Robots are becoming part of children’s care, entertainment, education, social assistance and therapy. A steadily growing body of Human-Robot Interaction (HRI) research shows that child-robot interaction (CRI) holds promises to support children’s development in novel ways.
However, research has shown that technologies that do not take into account children’s needs, abilities, interests, and developmental characteristics may have a limited or even negative impact on their physical, cognitive, social, emotional, and moral development.
As a result, robotic technology that aims to support children via means of social interaction has to take the developmental perspective into consideration.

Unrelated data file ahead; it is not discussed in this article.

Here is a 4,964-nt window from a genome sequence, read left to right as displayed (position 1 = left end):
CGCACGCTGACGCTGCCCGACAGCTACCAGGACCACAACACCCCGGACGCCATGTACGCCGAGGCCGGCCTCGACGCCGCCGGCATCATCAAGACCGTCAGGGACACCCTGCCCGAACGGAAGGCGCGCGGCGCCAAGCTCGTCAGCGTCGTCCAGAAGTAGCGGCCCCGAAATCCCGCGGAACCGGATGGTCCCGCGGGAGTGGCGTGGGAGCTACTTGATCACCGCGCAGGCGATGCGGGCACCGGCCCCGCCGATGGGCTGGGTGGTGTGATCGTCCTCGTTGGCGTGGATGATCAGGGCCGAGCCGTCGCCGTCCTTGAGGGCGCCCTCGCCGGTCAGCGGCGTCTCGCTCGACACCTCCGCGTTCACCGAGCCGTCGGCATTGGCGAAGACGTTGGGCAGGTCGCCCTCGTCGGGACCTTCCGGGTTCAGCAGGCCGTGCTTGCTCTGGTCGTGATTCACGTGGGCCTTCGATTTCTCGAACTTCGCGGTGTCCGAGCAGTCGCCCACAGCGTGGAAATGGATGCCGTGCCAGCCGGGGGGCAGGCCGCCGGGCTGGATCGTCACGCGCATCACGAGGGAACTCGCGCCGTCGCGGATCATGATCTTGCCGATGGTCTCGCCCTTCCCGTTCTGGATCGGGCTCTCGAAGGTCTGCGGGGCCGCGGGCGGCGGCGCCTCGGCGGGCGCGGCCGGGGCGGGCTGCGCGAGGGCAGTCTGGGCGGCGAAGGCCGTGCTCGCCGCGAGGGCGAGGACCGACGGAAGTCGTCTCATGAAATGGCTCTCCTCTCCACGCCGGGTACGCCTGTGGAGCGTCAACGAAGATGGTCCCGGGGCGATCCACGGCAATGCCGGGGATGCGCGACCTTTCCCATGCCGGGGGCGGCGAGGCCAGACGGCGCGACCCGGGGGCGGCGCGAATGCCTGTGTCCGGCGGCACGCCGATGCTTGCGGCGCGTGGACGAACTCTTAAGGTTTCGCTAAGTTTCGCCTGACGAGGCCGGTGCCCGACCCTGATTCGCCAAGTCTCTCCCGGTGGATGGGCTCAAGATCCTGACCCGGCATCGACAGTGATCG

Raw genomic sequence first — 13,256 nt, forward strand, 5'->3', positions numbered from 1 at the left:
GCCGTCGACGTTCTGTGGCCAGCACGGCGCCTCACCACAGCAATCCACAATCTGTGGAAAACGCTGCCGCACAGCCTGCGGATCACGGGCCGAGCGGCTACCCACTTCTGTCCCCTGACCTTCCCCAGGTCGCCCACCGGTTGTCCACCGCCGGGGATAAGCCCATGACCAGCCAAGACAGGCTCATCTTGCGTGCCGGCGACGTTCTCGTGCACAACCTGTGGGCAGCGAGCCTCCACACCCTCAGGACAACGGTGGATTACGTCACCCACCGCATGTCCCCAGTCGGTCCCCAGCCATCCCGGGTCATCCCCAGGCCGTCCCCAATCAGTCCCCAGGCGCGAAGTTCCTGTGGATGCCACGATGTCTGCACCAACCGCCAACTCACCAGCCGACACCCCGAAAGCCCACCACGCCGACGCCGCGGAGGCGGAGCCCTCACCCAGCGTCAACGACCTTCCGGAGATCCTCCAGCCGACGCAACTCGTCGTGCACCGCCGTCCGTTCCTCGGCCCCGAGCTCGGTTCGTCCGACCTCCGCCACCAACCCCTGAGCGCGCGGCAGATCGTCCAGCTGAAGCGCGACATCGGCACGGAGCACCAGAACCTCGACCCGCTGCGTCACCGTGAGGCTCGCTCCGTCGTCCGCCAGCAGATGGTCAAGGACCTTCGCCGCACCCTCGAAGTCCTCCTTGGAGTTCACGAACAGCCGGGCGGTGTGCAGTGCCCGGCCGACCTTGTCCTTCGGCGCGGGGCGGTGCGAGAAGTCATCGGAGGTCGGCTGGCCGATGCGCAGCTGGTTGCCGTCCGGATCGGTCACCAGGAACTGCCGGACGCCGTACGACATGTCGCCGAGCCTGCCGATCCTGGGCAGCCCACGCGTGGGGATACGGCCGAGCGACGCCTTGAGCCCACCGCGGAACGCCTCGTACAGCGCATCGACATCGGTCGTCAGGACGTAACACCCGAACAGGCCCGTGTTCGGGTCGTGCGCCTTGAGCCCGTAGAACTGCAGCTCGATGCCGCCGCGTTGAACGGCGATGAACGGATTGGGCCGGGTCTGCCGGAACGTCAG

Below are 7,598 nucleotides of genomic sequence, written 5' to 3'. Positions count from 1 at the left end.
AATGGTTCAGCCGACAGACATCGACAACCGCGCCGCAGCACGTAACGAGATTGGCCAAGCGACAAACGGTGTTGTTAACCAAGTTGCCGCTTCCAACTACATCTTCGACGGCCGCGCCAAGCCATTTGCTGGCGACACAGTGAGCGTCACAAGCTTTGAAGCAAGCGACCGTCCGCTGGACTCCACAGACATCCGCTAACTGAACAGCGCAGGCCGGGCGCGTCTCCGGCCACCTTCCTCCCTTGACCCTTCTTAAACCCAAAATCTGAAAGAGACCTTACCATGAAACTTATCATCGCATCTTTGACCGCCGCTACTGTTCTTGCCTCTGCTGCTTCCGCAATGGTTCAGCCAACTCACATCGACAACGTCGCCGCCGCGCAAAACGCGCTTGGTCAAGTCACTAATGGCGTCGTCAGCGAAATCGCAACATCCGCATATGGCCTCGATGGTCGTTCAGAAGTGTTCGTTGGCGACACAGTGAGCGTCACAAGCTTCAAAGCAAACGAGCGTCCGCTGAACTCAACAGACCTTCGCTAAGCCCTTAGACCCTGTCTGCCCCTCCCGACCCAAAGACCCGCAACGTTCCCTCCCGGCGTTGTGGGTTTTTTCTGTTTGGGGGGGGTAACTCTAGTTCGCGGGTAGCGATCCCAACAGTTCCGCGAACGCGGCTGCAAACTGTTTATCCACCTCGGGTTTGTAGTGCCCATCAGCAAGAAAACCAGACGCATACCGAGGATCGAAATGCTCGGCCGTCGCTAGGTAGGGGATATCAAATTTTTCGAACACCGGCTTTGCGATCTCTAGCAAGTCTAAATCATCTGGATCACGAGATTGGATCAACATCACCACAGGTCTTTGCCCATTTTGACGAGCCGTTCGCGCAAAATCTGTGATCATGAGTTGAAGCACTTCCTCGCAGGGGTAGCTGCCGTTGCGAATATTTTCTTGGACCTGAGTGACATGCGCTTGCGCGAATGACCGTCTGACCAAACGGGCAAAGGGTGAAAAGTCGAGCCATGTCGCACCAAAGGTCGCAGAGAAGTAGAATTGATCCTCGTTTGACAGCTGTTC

With this full-day workshop (the third of a successful series of workshops focusing on various aspects of CRI research), we aim to bring together researchers to discuss how a developmental perspective play a role for smart and natural interaction between robots and children.
We invite participants to share their experiences on the challenges of taking the developmental perspective in CRI, such as long-term sustained interactions in the wild, involving children and other stakeholders in the design process and more.
Looking across disciplinary boundaries, we hope to stimulate thought-provoking discussions on epistemology, methods, approaches, techniques, interaction scenarios and design principles focused on supporting children’s development through interaction with robotic technology.
In conjunction with: